In Evita’s Footsteps

  

 

Not many of us know the name of the wife of a foreign head of state, unless he happens to be the President of the United States. But even then, Andrew Lloyd Webber never wrote a musical about Hilary Clinton or Michele Obama and Madonna never portrayed them on film. After such exposure, it’s inevitable that Evita Perón has become the pop face of Argentina.

However, there aren’t many places in Buenos Aires where you can trace the steps of a figure that’s still controversial – and I’ve been to all three of them.

The easiest to get to is the Casa Rosada, the Presidential Palace facing the vast Plaza de Mayo. Most tourists keep outside and take pictures of the pink façade, but stay in Buenos Aires over a weekend and you’ll be able to visit the palace yourself (Sat–Sun 10am–6pm; free).

Once inside, the atmosphere is very jovial and low-key. The Presidential Guard, presumably specially chosen for their chiselled features or brawny physique, mix freely and pose smiling next to curious tourists. There is a chapel and two side patios: one commemorating the Falklands War and another opposite, full of palm trees and presidential busts.

But it’s the central hall, that will be the focus of your visit. Named the Gallery of Honour it contains portraits of popular Latin American figures: Salvador Allende, Oscar Romero, Che Guevara, Getulio Vargas.. and, at last, Evita. Portrayed smiling with long, flowing hair, unlike the short crops, bobs and chignons favoured in the 1940s and 1950s, she’s the one getting all the selfies. A short description identifies her as ‘Popular Leader’ and underlines her main claim to history: in 1947 she campaigned for the women’s vote and won. Her opponents counter that this right was long overdue: Chile, Brazil, Uruguay had all adopted women’s suffrage by then.

 

 

Such ambiguity regarding her legacy is expanded on in the new Evita Museum (Lafinur 2988, metro Plaza Italia; Tue–Sun 11am–7pm; AR$40), housed in an early 20th century neo-colonial mansion with heavily ornate wrought iron gates and flamboyant interiors. Evita’s also been here; in 1948, the house was acquired by her Social Assistance Foundation to be used as a women’s refuge. When Perón was deposed in 1955, the foundation’s assets were confiscated and government departments moved in. In 1999 it was declared a historic monument and in 2002 turned into a museum.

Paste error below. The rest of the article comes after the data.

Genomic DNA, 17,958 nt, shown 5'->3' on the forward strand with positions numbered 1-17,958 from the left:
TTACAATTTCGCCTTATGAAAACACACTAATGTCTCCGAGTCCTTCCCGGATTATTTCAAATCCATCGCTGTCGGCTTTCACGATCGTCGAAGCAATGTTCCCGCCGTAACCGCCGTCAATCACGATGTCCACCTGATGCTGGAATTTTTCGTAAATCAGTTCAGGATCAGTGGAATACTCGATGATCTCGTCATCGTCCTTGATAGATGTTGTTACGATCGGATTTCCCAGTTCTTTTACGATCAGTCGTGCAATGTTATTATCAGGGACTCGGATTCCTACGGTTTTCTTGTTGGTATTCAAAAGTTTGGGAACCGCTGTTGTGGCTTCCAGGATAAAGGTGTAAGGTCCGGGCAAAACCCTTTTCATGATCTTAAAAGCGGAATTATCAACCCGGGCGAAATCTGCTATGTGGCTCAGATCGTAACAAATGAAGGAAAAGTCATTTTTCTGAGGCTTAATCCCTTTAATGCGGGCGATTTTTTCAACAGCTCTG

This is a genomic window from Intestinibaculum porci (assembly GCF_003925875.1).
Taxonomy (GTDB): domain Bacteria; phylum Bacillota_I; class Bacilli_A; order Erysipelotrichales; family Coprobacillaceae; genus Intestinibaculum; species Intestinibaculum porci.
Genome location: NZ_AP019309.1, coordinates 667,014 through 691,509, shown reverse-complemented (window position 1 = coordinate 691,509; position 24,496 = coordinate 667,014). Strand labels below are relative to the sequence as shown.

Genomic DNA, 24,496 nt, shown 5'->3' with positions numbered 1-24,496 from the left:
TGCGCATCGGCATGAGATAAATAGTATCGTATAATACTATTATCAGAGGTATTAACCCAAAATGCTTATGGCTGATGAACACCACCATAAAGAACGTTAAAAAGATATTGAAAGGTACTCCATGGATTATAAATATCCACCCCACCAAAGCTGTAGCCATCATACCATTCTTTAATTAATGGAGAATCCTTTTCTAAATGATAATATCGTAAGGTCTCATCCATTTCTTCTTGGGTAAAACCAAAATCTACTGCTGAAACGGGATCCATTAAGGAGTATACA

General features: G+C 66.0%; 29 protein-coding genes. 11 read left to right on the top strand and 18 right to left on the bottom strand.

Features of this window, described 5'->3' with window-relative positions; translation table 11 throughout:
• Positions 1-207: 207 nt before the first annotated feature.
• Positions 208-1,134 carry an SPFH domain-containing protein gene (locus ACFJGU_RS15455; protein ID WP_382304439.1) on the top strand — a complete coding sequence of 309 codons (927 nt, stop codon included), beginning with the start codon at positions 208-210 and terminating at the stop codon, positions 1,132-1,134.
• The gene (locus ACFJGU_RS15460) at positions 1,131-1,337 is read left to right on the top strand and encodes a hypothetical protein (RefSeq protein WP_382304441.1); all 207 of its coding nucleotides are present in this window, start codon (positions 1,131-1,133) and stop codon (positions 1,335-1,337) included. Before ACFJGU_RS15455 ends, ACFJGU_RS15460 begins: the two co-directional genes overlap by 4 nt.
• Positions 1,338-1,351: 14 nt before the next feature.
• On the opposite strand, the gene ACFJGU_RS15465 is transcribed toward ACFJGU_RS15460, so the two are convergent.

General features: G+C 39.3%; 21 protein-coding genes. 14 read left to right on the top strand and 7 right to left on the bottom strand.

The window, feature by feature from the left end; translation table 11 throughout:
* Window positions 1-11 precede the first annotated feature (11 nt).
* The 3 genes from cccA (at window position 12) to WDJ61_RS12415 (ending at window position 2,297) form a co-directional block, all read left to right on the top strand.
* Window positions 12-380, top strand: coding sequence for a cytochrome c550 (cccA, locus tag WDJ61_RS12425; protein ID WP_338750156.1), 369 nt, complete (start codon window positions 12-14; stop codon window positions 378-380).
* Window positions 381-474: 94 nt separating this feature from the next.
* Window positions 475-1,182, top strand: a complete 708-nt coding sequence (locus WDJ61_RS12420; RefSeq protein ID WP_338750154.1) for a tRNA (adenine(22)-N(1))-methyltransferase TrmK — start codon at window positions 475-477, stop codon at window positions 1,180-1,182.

Inside, Evita’s history is detailed in pictures and objects. There are nineteen rooms overall, with scenes from Evita’s early films – she stopped after she married Juan Perón snippets from her melodramatic speeches and photographs with children and workers. What amazed me most is a photograph of hers age 14. Appearing, beautiful and sophisticated, she knew how to pose; I can’t help wondering what Madonna looked like at that age. There’s even a picture of her kicking a football – in a tight two-piece business costume. A seamstress by profession, she certainly knew how to spin the news, too.

She also had a knack on how to appear chic. By far the best reason to visit the museum is to marvel at Evita’s original dresses, shoes and hats. You know them all from the film, because Madonna wore copies, rendering to them a currency that is as pop as it is morbid: her clothes stand there ghostly, without a presence. Visitors surround them to study every feature, take pictures from the front, the back and sides, comment on the colours and try to work out her height. You can somehow picture her alive.

After all such detail, her last filmed speech, where she indirectly reveals to the crowds that she won’t be around much longer, punches a strong emotional impact. Whatever she was in life – a saintly presence or a dictator’s moll – she was certainly redeemed by her early death. By the time you read the trials and tribulations of her remains that suffered an embalming, a kidnap, a flight to Italy, a secret reburial, a disinterment and a very public return to Buenos Aires in a saga that lasted 20 years, you’re ready to forgive her everything.

And thus to Recoleta cemetery (7am-6pm daily; free, but there is talk of introducing a charge) where she finally rests in her paternal mausoleum and listed on the map under her maiden name, Eva Duarte. At only 100-odd yards left from the main entrance she’s very easy to find, so tourists don’t venture further in. A pity, because the cemetery feels like a grand museum with sculptures adorning tombs of astonishing opulence.

If it’s only Evita you’ve come to see, you’ll be disappointed. You can’t get her tomb in a photo unless you have a super wide lens because the path in front is very narrow. Most visitors just snap the plaque that confirms her whereabouts and grumble: “Why do they keep her there? Why not have a bigger monument?”

Well, not only do ‘they’ keep her here, but they’ve made sure she rests five metres below ground in a concrete bunker that should survive a thermonuclear explosion. One thing is sure: she won’t be disturbed again, because the myth surrounding her is thorny and very, very complex.

 

You can get Argentina included as a stopover in the Discoverer round the world or the 4 Continent Explorer round the world or there are cheaper options via Latin America here